The Great Commission
“Go therefore and make disciples of all nations, baptizing them in the name of the Father and of the Son and of the Holy Spirit, teaching them to observe all that I have commanded you. And behold, I am with you always, to the end of the age.” – Matthew 28:19-20
Let me set the stage for you. Jesus has dramatically risen from the dead and appeared to his disciples. After a few days spent explaining the Old Testament Scriptures to Him and appearing in different places, He’s about to ascend into Heaven where He will go about building a place for us (John 14:2), and He has some final words for those who have gathered. Those words are listed above– go and preach the gospel to every creature. Well, not exactly. The command was to go and make disciples out of all the nations. We often misinterpret this command to mean that we should be witnessing to all nations or seeing people saved out of all nations. The real command is to make disciples.
In fact,if you wanted to get right down to it, this command is basically saying, “While you’re going out into the world, make disciples, baptize them, and teach them to obey my commandments.” That’s the command. It’s to every believer and it’s for every profession. We are all supposed to be making disciples.
What is a Disciple?
According to Infogalactic – The term disciple is derived from the New Testament Greek word “μαθητής”. (mathetes), which means a pupil (of a teacher) or an apprentice (to a master craftsman), coming to English by way of the Latin discipulus meaning “a learner”. A disciple is different from an apostle, which instead means a “messenger, he that is sent” While a disciple is one who learns from a teacher, in other words a student, an apostle is one sent to deliver those teachings or a message such as the Great Commission to others.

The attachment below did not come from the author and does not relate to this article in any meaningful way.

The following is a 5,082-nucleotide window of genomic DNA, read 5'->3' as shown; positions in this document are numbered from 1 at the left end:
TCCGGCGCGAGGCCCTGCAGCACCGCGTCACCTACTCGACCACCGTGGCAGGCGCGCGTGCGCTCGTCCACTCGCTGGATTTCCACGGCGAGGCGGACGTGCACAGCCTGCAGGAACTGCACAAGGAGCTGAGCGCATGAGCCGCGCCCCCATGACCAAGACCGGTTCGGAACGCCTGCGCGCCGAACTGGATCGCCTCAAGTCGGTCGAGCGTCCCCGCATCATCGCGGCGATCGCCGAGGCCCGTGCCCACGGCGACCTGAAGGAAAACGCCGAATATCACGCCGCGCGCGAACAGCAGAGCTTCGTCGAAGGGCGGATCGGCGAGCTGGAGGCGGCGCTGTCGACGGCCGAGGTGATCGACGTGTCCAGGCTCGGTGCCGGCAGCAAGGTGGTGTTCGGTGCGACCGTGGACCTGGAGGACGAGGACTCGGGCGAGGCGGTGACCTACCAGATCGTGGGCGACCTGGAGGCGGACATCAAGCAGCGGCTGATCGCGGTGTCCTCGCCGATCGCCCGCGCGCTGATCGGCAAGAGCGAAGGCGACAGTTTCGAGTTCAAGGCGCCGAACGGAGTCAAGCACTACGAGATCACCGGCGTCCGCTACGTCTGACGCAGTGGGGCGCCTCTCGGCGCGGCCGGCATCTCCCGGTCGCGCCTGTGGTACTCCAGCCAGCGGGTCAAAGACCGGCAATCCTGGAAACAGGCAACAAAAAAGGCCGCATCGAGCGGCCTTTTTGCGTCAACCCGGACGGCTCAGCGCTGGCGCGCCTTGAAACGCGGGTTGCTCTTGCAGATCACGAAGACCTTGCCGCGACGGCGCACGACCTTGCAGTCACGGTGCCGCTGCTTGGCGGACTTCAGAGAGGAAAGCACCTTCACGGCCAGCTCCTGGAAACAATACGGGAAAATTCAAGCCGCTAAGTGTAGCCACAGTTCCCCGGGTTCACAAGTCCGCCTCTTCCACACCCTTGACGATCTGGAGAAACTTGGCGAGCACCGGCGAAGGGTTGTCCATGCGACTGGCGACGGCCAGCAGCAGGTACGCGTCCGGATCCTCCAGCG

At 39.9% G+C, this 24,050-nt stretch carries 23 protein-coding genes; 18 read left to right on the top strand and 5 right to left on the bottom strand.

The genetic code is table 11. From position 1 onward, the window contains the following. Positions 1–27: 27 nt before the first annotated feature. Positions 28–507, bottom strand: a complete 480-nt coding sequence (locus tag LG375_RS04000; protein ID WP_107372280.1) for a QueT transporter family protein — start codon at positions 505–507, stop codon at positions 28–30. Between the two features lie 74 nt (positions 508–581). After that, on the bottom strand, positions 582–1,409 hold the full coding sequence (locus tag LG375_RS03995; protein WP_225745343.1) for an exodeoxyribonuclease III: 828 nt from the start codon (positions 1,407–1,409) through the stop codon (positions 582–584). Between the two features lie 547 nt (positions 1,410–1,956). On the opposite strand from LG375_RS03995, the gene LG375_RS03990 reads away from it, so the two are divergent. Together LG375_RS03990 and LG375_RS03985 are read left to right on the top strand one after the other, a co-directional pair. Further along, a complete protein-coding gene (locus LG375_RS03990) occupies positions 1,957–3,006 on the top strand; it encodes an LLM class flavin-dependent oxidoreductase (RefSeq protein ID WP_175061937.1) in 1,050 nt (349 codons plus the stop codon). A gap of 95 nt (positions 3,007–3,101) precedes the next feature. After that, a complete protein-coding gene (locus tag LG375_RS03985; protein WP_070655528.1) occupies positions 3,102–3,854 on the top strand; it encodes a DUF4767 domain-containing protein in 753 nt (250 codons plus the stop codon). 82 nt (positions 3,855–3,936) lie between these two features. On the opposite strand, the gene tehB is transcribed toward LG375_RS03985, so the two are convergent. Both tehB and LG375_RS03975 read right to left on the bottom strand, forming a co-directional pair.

When I think of apprentice, I think of the blacksmith. Blacksmiths didn’t learn through book reading, they learned from following someone who taught them. The apprentice worked his trade until he was good enough to go on his own. The apprentice became the master, and took on apprentices.
Disciples of Whom?
The Great Commission charges us to make disciples. The problem with modern American Christianity is that if we get as far as witnessing, we leave it at that, or send them to a church. Worse yet, we may think that we’ve somehow discharged this obligation by inviting someone to a club, group or concert where the Gospel is being preached, and don’t really do any discipling ourselves.
Christ was commanding us to make disciples, or followers, out of people, not to see them pray a prayer. If you will, the prayer may be the beginning of their spiritual journey, or part of their pathway to following God, but it is not the end. I think this is one of the things that the doctrine of “Eternal Security” does to hurt our ability to follow the Great Commission. If we can get them to pray the prayer (the thought goes), then they’re saved and they’ll never lose that salvation.
Goal achieved, move onto the next one!
However, this totally misses what Christ is saying– preach the Word, get them baptized and teach them to obey my commandments or be my disciples! Ultimately, all disciples are to be Disciples of Christ. This discipleship is a life-long process which will not be ended this side of Heaven. We will never get to a place where we can say that we’ve made it, because we have a sin nature, and we’re not yet made completely new.
We are also to be disciples of one another. My Pastor likes to say, we should all have a Paul, Barnabas and Timothy. The idea is that we should all be growing, have someone that we can share and be accountable to and someone we are discipling. 1 Corinthians 11:1 – Paul tells us to follow him as he follows Christ. This is a general pattern. We should be following someone just as we should have some following Christ.